When the Bottom Falls Out



Lovely flowers, brought to me by my fine son while in the hospital this week.

It has been a strange and difficult week, one that I wrote about in detail in my newsletter, which went out on May 1. If you’d like to read that account, simply subscribe, using the link provided at the end of this reflection, and I’ll be sure to send you a copy.

But in this, more public space, I want to spend a few minutes reflecting on what often feels like the capriciousness of this life we live in our earthbound home. 

Sometimes things happen suddenly, coming from left field and slamming into your gut, throwing you completely off balance, leaving  you stymied as to what in the heck just happened. I cannot even count how many times in the last six days I have uttered the words, “I cannot believe this has happened.” 

And I can’t.

Except it did — I was hit with a sudden, life-threatening condition, putting me in the hospital for 48 hours and sending me home to rest and move slowly for about a month. Say what?


The beautiful new hospital wing I was privileged to stay in, as seen from my window.

The combined effect of the event itself, the powerful pain medications I was forced to take to survive, and the complete disorientation of being in a hospital and then coming home again, unable to do the things I do every single day of my life — well, it’s a more than a little bit unsettling.

Who am I? In my own mind, I’ve always been the strong one, the capable one, the one who takes charge and gets ‘er done. I’ve said it before in this space — I’m a large person, an increasingly confident person, have been known to be ‘bossy’ in my time (though I’ve worked on that quite a bit!), and I like to be the person who is helping others, not so much the one in need of help.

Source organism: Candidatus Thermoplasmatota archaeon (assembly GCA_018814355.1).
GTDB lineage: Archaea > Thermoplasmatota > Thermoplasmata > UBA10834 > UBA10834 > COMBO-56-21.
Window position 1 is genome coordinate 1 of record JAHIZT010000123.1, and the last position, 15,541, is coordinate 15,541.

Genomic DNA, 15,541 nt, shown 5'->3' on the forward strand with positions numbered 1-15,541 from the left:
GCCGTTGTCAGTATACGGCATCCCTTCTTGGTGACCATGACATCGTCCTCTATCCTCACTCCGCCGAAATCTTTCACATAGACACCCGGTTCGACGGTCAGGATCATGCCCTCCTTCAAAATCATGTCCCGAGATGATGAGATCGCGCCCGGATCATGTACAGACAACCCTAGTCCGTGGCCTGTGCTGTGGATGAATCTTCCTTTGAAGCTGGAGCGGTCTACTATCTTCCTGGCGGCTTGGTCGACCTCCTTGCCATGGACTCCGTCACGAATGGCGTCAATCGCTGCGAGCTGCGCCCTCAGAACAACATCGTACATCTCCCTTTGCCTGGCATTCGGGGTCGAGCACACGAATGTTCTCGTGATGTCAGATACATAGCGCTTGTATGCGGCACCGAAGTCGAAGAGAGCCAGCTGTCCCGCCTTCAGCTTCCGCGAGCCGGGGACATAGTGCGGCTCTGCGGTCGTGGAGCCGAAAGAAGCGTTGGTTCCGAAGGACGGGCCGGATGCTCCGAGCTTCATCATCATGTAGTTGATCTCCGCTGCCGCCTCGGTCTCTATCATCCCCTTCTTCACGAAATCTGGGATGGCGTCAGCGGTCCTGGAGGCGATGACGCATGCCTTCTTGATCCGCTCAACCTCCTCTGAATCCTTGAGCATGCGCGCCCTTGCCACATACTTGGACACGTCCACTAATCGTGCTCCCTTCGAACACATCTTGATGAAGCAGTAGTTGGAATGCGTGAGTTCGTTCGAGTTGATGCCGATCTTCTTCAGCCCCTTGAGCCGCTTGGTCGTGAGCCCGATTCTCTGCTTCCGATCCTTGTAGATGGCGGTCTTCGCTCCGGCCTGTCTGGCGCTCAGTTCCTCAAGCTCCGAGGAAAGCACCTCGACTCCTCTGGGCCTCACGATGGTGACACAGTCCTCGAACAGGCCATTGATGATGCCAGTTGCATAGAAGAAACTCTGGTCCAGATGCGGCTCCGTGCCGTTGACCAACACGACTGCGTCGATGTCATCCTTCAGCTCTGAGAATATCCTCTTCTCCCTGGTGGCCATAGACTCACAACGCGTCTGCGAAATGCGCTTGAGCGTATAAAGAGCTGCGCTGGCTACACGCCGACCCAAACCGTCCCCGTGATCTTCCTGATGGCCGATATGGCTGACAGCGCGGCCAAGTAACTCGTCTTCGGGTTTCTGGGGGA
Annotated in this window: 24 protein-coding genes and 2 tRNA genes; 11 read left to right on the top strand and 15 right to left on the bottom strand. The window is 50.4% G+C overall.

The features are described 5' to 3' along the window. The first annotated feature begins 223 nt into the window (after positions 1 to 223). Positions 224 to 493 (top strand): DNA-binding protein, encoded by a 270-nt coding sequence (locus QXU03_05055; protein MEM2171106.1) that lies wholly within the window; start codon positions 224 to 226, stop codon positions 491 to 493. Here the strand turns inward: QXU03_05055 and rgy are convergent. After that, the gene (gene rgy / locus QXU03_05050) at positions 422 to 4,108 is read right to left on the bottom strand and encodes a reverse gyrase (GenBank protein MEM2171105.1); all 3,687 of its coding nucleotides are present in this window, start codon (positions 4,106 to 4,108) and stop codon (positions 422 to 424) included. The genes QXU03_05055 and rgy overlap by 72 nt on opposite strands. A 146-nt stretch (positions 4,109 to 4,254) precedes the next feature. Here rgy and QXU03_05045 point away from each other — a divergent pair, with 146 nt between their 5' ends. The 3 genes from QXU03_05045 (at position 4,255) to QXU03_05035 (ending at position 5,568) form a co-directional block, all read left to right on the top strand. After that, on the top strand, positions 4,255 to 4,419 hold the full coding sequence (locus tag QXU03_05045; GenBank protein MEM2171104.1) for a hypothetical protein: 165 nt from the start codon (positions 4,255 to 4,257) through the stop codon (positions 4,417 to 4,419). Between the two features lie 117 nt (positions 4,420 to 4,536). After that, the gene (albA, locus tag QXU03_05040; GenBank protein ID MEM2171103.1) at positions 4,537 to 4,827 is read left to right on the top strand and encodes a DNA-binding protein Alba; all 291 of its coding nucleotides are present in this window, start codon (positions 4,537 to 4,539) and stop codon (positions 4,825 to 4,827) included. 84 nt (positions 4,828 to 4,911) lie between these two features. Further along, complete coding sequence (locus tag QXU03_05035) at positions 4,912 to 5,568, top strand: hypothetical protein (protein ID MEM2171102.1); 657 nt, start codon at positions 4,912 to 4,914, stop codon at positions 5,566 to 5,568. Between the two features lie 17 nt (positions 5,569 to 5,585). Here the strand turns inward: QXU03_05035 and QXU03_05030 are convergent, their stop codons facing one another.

At this moment in time, that is no longer true. It is not even close to being true.

My amazing adult children rallied this weekend. Both of my daughters brought their youngest sons and they shopped at Costco and cooked in my kitchen all day yesterday. I now have two fridges full of home made chili, salmon chowder, delicious quiches and bunches of good, packaged salad mixes plus an enchilada tray from the Big Box store we all hate to love. Our son and his wife came over for dinner, bringing their lively, fun girls and I could listen to everyone having a great time together — best medicine possible. I was even able to be up with everyone for dinner, and that was a gift. But I was not the one doing meal prep or clean-up. I cannot be right now.

As I struggle to recapture some sense of balance and wholeness, I take deep joy in thanking God for the lovely slingshots of grace amidst this chaos — our son’s fine medical instincts which sent us back for a second ER visit and ultimate stay; the care of the best medical team I’ve ever seen, the loveliness of our new hospital and its nursing staff, the grace of business colleagues who have extended some deadlines for us, and the sheer fact that I am here, breathing and upright (some of the time!)

Here is the deepest truth I am learning right now: we simply do not and cannot know what is around the next bend in the road. For me, that bend was the simple act of rising from bed on a Tuesday morning. We plan, we program, we research, we scout out contingencies. But we are not in charge of our own lives, at least in any ultimate sense, are we?


The other view from that window in the hospital room. There IS a bigger picture.

I am not downplaying planning — believe me! We have done some good, healthy planning and we are in good shape for this last bend in the road, this last leg of the journey. But we assumed it would be an easier leg than it has proven to be — and those assumptions now need to be set aside.

A good friend said to me on the phone this morning: ”This is the new normal, Diana.”

Yes, it is. The new normal is the unexpected, the sudden, the quick drop in the pit of your stomach when you realize the entire universe is shifting on a very tiny pivot. Very tiny indeed.

But what I’m trying to remind myself — sometimes from moment to moment — is that none of this is a surprise to God. And I am not alone in the midst of the terror and the pain.

I am held, I am cherished, I am seen.

And that makes all the difference.


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  1. Goodness, Diana! You’ve had a lot of life complications to deal with recently! As much as I said earlier that I don’t use my e-mail address for subscriptions, I felt I needed to subscribe to your newsletter just to keep up. 🙂 Not sure what this current incident is all about, but I’m uplifting you in prayer. May you rest well and soon return to full health.